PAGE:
This shark is adapted for low oxygen environments
The Filetail catshark (Parmaturus xaniurus) is a catshark belonging to the family Scyliorhinidae. It is found ranging from Oregon to the Gulf of California. Adults are epibenthic and found near areas of rocky vertical relief over soft mud bottoms on the outer continental shelf and upper slope at depths of 299 to 4,104 feet, juveniles are mesopelagic, found around 1,608 feet off the bottom in waters over 3,281 feet deep. Filetail catsharks have enlarged gills that seem to enable them to live in low oxygenated environments.
Family: Scyliorhinidae – Catsharks
Common Name– Ground Sharks
Common Name– Catsharks
Status: IUCN Red List LEAST CONCERN
Average Size and Length: Each egg case measures 7 x 11 cm. Adult males measure between 37-45 cm/1.2-1.5 feet. Adult females measure between 47-55 cm/1.5-1.8 feet.
Teeth and Jaw: The teeth are small, pointed or jagged with 5-7 cusps, with the central cusp the longest. Teeth in the back are the widest, while the teeth in the front are narrower.
Head: The snout is somewhat long and blunt. There are large, triangular anterior nasal flaps. There are ridges under the eyes.
Denticles: There are crests of saw-like dermal denticles along the top of the tail, but not below.
Demographic, Distribution, Habitat, Environment and Range: The Filetail catshark can be found in the northwest Pacific in the USA IN Oregon to Mexico, in the Gulf of California (39°N – 20°N). They can be found on the outer continental shelf and upper slope, much of the time on or near the bottom between 299-4,104 feet. Adults are epibenthic. Juveniles can live in midwater up to 1,068 feet above the seabed in water that is over 3,281 feet deep, being mesopelagic.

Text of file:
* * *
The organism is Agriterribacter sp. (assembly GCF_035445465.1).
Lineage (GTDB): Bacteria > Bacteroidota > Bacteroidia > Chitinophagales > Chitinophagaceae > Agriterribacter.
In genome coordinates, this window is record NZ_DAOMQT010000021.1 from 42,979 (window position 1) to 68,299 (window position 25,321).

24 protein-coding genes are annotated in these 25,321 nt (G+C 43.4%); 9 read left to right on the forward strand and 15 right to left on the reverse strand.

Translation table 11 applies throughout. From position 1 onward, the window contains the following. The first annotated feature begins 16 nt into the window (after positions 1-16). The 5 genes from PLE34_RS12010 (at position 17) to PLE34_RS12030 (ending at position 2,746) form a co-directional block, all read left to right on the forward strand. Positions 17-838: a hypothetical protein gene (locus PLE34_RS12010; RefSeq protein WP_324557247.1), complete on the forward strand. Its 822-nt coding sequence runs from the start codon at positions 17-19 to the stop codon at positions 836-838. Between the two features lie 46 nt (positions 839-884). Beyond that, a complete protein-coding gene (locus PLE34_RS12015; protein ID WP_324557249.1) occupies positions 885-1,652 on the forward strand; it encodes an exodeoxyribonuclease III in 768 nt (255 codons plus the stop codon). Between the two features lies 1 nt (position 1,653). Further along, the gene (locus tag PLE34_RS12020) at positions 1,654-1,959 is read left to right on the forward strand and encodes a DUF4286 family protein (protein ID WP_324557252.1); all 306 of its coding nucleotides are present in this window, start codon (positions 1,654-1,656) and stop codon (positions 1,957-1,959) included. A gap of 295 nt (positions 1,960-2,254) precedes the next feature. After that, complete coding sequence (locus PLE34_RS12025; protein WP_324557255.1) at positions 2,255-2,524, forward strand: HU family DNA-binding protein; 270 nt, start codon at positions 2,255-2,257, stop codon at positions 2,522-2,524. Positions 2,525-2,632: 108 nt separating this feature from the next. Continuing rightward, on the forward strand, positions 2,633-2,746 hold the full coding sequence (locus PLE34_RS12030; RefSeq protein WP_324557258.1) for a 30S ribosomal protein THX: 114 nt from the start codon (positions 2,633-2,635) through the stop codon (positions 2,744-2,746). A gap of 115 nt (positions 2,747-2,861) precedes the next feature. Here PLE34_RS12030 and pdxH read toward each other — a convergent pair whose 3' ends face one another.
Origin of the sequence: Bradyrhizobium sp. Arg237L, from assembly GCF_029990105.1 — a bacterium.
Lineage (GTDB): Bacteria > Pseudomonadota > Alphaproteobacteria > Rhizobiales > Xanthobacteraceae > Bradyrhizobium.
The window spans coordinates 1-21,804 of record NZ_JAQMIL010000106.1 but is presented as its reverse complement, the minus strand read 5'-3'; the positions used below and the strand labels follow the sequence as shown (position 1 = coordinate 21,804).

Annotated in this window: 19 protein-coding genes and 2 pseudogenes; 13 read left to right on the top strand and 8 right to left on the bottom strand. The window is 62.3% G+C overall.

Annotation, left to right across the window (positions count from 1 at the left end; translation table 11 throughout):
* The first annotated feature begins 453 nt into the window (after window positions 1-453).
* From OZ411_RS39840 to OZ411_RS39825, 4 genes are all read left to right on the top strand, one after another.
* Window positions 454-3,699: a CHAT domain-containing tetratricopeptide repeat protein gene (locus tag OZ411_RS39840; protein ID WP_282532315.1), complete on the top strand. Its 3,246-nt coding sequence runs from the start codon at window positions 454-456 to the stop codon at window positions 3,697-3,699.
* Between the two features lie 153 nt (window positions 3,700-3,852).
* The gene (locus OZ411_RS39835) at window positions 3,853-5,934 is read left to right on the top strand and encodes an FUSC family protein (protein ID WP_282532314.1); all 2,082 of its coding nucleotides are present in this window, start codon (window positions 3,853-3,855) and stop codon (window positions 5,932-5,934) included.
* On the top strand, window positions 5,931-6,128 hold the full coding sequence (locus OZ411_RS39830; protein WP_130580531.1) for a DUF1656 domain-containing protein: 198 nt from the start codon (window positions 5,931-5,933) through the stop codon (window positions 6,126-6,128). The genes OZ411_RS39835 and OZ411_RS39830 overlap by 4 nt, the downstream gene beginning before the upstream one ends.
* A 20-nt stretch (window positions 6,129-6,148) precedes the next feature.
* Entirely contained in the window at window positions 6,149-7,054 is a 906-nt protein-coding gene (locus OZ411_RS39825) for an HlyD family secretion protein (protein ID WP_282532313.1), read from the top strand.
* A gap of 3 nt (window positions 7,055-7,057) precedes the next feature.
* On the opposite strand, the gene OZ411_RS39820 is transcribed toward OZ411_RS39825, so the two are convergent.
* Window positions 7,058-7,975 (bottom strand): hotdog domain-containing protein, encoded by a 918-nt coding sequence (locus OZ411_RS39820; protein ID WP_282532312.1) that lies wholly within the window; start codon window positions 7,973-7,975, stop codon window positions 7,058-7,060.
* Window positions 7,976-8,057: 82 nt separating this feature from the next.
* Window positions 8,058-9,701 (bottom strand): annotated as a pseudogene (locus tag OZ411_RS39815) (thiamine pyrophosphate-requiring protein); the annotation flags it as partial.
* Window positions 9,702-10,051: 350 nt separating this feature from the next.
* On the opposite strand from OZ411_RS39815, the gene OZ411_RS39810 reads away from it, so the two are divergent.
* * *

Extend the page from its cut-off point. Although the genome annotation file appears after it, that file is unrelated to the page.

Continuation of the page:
Diet: They have been observed in their natural habitat from a submersible feeding o moribund lanternfish in almost anoxic conditions. They will eat mainly pelagic crustaceans and small bony fish.
Aesthetic Identification: The Filetail catshark has a dark, plain, soft and flabby body. It is brownish-black dorsally, and a bit lighter below. The fins are dark. The gill slits are enlarged. The dorsal fins are similar in size. The origin of the first dorsal fin is slightly behind the pelvic fin origins, but well in front of the midbases. The second dorsal fin is much smaller than the anal fin, and the insertion is well in front of the anal fin insertion.
Biology and Reproduction: They are oviparous. The egg cases have “T” shaped lateral flanges and short tendrils. Females deposit egg cases throughout the year, with concentrated reproductive output July through September.
There liver is filled with squalene. Their enlarged gills may help them thrive in low-oxygen habitats.
Behavioral Traits, Sensing and Intelligence: They have been observed in their natural habitat from a submersible in almost anoxic conditions.
Their squalene-filled liver may help them remain neutrally buoyant.
Filetail Catshark Future and Conservation: They are currently of least concern. They are common among their range. They are often discarded as bycatch by bottom trawls and sablefish traps.
Filetail Catshark Recorded Attacks on Humans: Not a threat to humans.